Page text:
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Florence Yotamu is the chairperson of Zambia's Twalumba Women's Draft Cattle Project, and has been divorced since 1996. She says her husband abandoned her with three sons for an educated woman. Farming was the option she turned to in order to support herself and her children. In 2000, Florence did not own any piece of land and had to rent a one acre crop field in Mwambashi area for which she was charged K5,000 ($1) per season.
On rented land, Flo (as she is commonly known), could not produce enough grain to last the family the whole year. "Our peak production would be 11 x 50 kg bags and I would even commend myself for the harvest," she says. "My family survived like that until Heifer International introduced draft animals and training."
As a divorced mother, she is consoled by the gift of livestock from Heifer because it has made her life easier. She is now able to do most of the farm work that male-headed households do because she owns draft cattle. "My runaway husband, where ever he may be, has no role to play in the upkeep of our children, but the cattle have compensated for the loss," she says.
She has since bought a 20 acre farm plot that she has converted into a decent farmstead. Just in front of her house are a variety of fruit trees - mango, guava, pawpaw and about 200m away from her home she has a beautiful vegetable garden with a variety of fresh green vegetables. Florence and her family were able to raise K2, 804,000 or $560 from the sale of crops, vegetables, fruits and hiring out the draft cattle in the months of May and June 2010. In this harvesting season, she got 70 x 50 kg bags of corn, which she attributes to her draft cattle and manure. She also has an abundant source of very nutritious cow milk that keeps herself and her children healthy.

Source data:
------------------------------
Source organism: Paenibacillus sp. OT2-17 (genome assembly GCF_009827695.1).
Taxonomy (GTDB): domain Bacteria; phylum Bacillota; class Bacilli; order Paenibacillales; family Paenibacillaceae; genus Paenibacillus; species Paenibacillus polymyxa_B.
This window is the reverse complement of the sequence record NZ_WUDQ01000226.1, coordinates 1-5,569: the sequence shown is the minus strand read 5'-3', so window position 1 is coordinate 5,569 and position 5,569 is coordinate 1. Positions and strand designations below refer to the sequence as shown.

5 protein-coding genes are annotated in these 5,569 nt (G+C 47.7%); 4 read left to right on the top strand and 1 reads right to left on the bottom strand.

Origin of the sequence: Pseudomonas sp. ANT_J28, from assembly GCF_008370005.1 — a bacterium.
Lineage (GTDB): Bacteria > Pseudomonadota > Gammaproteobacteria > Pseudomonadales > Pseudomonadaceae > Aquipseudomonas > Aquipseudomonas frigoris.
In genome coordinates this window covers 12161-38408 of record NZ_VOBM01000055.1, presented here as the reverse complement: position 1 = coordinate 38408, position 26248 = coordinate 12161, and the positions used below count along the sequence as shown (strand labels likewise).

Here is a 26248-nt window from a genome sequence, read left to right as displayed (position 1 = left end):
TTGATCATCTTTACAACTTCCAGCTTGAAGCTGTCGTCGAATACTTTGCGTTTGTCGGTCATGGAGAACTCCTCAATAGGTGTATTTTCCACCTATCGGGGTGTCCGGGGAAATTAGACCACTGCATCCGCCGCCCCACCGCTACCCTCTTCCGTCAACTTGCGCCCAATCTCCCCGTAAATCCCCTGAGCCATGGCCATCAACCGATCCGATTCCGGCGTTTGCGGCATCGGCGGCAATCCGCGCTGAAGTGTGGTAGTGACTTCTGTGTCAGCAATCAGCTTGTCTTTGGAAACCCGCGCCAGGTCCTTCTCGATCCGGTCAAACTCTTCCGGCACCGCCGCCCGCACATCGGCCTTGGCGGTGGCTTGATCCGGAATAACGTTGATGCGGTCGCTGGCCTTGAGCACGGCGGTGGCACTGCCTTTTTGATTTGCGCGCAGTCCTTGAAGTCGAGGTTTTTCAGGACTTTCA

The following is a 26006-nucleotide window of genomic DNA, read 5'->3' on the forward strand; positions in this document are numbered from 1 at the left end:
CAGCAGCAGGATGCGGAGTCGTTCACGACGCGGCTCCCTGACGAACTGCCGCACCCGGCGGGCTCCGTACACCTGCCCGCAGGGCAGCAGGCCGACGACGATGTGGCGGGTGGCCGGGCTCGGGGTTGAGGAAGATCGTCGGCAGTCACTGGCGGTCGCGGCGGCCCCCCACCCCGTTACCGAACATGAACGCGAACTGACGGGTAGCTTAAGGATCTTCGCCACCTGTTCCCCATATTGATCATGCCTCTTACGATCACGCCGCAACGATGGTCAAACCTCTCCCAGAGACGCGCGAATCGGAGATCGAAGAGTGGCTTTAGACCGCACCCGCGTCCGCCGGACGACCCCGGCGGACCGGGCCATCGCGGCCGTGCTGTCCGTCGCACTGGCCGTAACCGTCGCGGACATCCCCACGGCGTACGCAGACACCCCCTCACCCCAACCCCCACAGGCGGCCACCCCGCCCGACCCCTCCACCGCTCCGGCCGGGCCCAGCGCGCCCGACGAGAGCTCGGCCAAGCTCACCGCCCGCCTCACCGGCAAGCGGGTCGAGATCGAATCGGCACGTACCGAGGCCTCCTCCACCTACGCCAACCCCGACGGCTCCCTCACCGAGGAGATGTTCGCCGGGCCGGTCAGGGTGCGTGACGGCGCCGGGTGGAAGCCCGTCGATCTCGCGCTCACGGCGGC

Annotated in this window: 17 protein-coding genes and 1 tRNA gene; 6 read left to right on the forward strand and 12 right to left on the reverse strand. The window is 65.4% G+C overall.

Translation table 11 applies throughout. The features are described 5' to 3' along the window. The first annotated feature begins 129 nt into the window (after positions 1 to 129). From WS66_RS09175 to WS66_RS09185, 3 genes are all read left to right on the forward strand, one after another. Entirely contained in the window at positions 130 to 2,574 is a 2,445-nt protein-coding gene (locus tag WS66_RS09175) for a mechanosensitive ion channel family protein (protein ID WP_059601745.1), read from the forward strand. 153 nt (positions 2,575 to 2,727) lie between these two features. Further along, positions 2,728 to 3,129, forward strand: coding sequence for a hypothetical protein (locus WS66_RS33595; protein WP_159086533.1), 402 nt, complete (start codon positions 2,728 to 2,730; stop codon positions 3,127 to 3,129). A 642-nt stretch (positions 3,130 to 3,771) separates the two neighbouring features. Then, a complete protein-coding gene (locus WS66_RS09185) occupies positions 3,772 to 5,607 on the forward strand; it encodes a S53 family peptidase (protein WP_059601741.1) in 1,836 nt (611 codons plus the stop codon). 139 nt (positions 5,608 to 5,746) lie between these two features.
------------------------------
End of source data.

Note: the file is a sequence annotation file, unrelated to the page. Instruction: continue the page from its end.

Florence, being the chairlady of Twalumba, coordinates all the activities of the project and ensures that she receives timely reports from all project committees. She is proud of the progress made during her term office as she testifies that there has been tremendous change in the livelihoods of the residents of Kasompe Agricultural Camp.
She attributes a lot of the change to the project for placing draft cattle with 90 families, who received draft cattle from Heifer. More and more people in the project have built better houses and more permanent settlements. Florence and her group members have been working very hard to ensure many more families receive livestock through Passing on the Gifts.